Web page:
• AOL Open Services http://dev.aol.com
  • AOL OpenAuth and Open Services Untrusted Site (ex. netvibes.com) User (Browser) 1. Access protected content 2. Redirect to OpenAuth 3. login 4. Login page 5. sn/pwd 6. Redirect to site w/ token 7. Redirect to site w/ token 8. Get buddylist W/ token 9. Validate token 10. Return buddy list AIM Service 11. Return Personalized content
  • AOL OpenAuth and Open Services
  • AOL OpenAuth and Open Services
  • Yahoo! Open APIs/Services http://developer.yahoo.com
  • Yahoo! BBAuth
  • Yahoo! BBAuth
  • Yahoo! BBAuth
  • Google Open APIs/Services (GData) http://code. google .com/more/
  • Google AuthSub
  • Google AuthSub
  • And the list goes on… Source: http://programmableweb.com/apis
  • What do we need ?
    • A open standard for Service Invocation that’s
      • authentication method agnostic
      • easy for users to understand
      • provide Security and Privacy where ever appropriate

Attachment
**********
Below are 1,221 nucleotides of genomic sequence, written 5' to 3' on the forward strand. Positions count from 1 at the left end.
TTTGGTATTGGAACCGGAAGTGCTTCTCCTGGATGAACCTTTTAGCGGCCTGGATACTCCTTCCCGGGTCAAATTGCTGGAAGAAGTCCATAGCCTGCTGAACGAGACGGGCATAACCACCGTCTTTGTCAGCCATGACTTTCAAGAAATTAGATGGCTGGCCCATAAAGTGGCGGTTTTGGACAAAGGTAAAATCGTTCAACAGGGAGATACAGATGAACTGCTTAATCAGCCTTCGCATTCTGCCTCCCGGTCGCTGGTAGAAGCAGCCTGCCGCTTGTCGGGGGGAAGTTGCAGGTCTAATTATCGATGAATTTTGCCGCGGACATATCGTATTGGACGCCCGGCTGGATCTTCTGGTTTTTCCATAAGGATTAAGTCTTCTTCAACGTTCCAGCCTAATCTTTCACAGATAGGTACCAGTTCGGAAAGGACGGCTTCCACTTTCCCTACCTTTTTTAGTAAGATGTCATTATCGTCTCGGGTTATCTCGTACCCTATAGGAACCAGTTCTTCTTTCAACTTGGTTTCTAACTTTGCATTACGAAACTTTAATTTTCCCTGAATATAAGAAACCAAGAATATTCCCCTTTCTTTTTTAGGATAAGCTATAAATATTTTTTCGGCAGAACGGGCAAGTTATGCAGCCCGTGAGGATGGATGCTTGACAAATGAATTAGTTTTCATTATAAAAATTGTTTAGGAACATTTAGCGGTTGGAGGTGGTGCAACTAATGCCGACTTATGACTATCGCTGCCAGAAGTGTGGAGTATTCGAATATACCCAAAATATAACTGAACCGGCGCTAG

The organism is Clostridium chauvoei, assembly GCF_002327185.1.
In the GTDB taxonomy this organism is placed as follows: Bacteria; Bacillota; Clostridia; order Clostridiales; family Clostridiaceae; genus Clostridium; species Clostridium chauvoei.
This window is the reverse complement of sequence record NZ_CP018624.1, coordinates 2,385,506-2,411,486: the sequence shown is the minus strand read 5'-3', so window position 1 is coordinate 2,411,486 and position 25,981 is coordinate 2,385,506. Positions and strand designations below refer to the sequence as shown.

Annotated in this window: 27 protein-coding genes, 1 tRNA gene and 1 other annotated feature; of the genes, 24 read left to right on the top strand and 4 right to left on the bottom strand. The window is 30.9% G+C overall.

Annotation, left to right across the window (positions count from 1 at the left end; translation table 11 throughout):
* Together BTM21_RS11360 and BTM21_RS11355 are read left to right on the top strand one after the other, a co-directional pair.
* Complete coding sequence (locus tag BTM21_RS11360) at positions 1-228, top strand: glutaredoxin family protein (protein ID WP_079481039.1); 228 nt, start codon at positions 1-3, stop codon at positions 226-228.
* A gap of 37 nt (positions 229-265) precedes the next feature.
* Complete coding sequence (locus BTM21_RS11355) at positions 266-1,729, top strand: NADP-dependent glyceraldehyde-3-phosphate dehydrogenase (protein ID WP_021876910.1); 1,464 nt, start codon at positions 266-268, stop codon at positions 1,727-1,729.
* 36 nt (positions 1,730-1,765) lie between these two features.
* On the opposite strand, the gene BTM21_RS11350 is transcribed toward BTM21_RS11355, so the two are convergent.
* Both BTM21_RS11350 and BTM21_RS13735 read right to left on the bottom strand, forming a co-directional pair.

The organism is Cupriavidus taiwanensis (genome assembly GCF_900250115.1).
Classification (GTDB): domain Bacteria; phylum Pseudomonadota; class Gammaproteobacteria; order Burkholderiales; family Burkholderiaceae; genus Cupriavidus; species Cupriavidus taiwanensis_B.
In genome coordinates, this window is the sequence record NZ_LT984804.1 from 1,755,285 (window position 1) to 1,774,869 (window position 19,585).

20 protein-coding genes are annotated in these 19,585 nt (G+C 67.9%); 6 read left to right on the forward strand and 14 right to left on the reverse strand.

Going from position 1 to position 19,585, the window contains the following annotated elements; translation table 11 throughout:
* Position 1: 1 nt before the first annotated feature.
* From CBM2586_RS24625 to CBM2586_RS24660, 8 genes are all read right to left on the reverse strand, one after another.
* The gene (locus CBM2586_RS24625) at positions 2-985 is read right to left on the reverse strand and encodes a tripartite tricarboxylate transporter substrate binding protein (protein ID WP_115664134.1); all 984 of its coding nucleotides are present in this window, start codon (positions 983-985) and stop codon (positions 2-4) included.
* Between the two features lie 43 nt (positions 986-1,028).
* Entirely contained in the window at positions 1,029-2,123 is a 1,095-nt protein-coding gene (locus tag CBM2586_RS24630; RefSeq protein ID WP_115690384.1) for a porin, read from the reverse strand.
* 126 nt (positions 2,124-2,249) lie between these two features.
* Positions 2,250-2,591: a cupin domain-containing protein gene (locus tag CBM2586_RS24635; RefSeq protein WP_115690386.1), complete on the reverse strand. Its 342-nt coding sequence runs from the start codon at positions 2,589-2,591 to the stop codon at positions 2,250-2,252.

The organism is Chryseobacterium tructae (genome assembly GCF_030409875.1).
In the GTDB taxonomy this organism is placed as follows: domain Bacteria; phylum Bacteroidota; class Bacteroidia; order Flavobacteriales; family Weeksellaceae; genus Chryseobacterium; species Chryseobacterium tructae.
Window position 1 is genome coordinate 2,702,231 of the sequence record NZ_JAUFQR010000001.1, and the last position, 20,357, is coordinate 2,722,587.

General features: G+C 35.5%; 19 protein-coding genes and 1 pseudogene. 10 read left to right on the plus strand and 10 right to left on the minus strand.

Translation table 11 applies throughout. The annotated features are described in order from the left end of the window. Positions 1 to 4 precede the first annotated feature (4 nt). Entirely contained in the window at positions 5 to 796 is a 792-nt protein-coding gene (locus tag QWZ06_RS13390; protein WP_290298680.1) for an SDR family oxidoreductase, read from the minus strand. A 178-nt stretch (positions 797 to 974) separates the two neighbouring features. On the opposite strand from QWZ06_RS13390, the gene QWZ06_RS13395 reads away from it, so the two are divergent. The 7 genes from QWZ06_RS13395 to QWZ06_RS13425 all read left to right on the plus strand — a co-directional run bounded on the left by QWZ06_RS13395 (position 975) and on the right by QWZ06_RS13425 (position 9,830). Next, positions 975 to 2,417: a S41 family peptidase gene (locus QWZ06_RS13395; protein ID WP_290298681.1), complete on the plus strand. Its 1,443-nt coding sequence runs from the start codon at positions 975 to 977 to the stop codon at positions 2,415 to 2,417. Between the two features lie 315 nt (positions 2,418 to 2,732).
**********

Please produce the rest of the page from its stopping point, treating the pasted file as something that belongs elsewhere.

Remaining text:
• consistent and easy to implement for developers
      • open source code libraries
      • open and community driven specification
  • OAuth (Oh! Auth)
    • An Open protocol to allow Secure API Authentication in a simple and standard method from desktop and web applications.
  • What it’s Not ?
    • User Authentication Protocol
    • Token specification
    • Web/Client SSO Protocol
    • Part of OpenID spec nor an extension
    • Consumer Key (developer key) and Secret provisioning protocol
  • What it really provides ?
    • A simple and easy way to request user’s authorization , and a consistent way to access services on behalf of the user (service invocation).
    • Analogous to AOL/Yahoo/Google/…. Open Service protocols but Authentication is left out of scope intentionally !
  • OAuth protocol
    • Defines 3 request URLs:
      • Request Token URL